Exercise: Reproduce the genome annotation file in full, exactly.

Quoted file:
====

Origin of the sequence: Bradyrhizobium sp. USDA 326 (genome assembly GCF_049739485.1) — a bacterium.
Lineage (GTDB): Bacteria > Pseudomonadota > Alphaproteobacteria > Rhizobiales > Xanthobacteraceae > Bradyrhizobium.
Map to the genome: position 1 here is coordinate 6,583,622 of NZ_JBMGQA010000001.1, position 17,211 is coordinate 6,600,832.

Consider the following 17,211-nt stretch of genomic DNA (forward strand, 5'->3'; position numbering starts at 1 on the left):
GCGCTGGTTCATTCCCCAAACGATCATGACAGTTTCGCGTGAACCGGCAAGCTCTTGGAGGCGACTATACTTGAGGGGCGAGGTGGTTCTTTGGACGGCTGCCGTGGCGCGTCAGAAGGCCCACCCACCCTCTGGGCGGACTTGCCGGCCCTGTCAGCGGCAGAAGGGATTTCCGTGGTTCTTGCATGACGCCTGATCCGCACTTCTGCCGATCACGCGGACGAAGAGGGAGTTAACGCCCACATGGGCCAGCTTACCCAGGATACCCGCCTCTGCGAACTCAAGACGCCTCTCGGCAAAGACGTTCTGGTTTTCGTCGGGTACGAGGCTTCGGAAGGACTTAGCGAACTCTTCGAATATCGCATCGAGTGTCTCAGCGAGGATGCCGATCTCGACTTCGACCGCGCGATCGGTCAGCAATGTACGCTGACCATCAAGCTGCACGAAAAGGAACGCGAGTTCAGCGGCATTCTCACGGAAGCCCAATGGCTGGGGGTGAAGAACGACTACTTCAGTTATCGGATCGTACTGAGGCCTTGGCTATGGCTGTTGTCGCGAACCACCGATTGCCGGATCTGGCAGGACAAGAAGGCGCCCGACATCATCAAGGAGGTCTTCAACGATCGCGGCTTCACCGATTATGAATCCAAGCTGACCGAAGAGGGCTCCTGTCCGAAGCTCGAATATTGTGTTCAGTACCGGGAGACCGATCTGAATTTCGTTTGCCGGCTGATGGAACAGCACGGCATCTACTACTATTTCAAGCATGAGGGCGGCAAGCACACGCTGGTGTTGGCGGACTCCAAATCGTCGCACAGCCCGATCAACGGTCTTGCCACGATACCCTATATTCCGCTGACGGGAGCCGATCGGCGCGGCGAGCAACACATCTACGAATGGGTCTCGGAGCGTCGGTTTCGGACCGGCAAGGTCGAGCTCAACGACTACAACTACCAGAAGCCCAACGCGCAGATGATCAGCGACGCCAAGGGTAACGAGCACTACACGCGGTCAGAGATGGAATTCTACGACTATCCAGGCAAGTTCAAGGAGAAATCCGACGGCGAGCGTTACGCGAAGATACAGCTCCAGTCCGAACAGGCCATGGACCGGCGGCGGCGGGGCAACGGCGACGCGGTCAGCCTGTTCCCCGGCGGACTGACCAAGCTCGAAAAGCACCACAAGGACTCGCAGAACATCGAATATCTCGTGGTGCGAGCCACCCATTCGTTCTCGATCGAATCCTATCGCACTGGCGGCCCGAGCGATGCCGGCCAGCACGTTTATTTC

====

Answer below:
Origin of the sequence: Bradyrhizobium sp. USDA 326 (genome assembly GCF_049739485.1) — a bacterium.
Lineage (GTDB): Bacteria > Pseudomonadota > Alphaproteobacteria > Rhizobiales > Xanthobacteraceae > Bradyrhizobium.
Map to the genome: position 1 here is coordinate 6,583,622 of NZ_JBMGQA010000001.1, position 17,211 is coordinate 6,600,832.

Consider the following 17,211-nt stretch of genomic DNA (forward strand, 5'->3'; position numbering starts at 1 on the left):
GCGCTGGTTCATTCCCCAAACGATCATGACAGTTTCGCGTGAACCGGCAAGCTCTTGGAGGCGACTATACTTGAGGGGCGAGGTGGTTCTTTGGACGGCTGCCGTGGCGCGTCAGAAGGCCCACCCACCCTCTGGGCGGACTTGCCGGCCCTGTCAGCGGCAGAAGGGATTTCCGTGGTTCTTGCATGACGCCTGATCCGCACTTCTGCCGATCACGCGGACGAAGAGGGAGTTAACGCCCACATGGGCCAGCTTACCCAGGATACCCGCCTCTGCGAACTCAAGACGCCTCTCGGCAAAGACGTTCTGGTTTTCGTCGGGTACGAGGCTTCGGAAGGACTTAGCGAACTCTTCGAATATCGCATCGAGTGTCTCAGCGAGGATGCCGATCTCGACTTCGACCGCGCGATCGGTCAGCAATGTACGCTGACCATCAAGCTGCACGAAAAGGAACGCGAGTTCAGCGGCATTCTCACGGAAGCCCAATGGCTGGGGGTGAAGAACGACTACTTCAGTTATCGGATCGTACTGAGGCCTTGGCTATGGCTGTTGTCGCGAACCACCGATTGCCGGATCTGGCAGGACAAGAAGGCGCCCGACATCATCAAGGAGGTCTTCAACGATCGCGGCTTCACCGATTATGAATCCAAGCTGACCGAAGAGGGCTCCTGTCCGAAGCTCGAATATTGTGTTCAGTACCGGGAGACCGATCTGAATTTCGTTTGCCGGCTGATGGAACAGCACGGCATCTACTACTATTTCAAGCATGAGGGCGGCAAGCACACGCTGGTGTTGGCGGACTCCAAATCGTCGCACAGCCCGATCAACGGTCTTGCCACGATACCCTATATTCCGCTGACGGGAGCCGATCGGCGCGGCGAGCAACACATCTACGAATGGGTCTCGGAGCGTCGGTTTCGGACCGGCAAGGTCGAGCTCAACGACTACAACTACCAGAAGCCCAACGCGCAGATGATCAGCGACGCCAAGGGTAACGAGCACTACACGCGGTCAGAGATGGAATTCTACGACTATCCAGGCAAGTTCAAGGAGAAATCCGACGGCGAGCGTTACGCGAAGATACAGCTCCAGTCCGAACAGGCCATGGACCGGCGGCGGCGGGGCAACGGCGACGCGGTCAGCCTGTTCCCCGGCGGACTGACCAAGCTCGAAAAGCACCACAAGGACTCGCAGAACATCGAATATCTCGTGGTGCGAGCCACCCATTCGTTCTCGATCGAATCCTATCGCACTGGCGGCCCGAGCGATGCCGGCCAGCACGTTTATTTC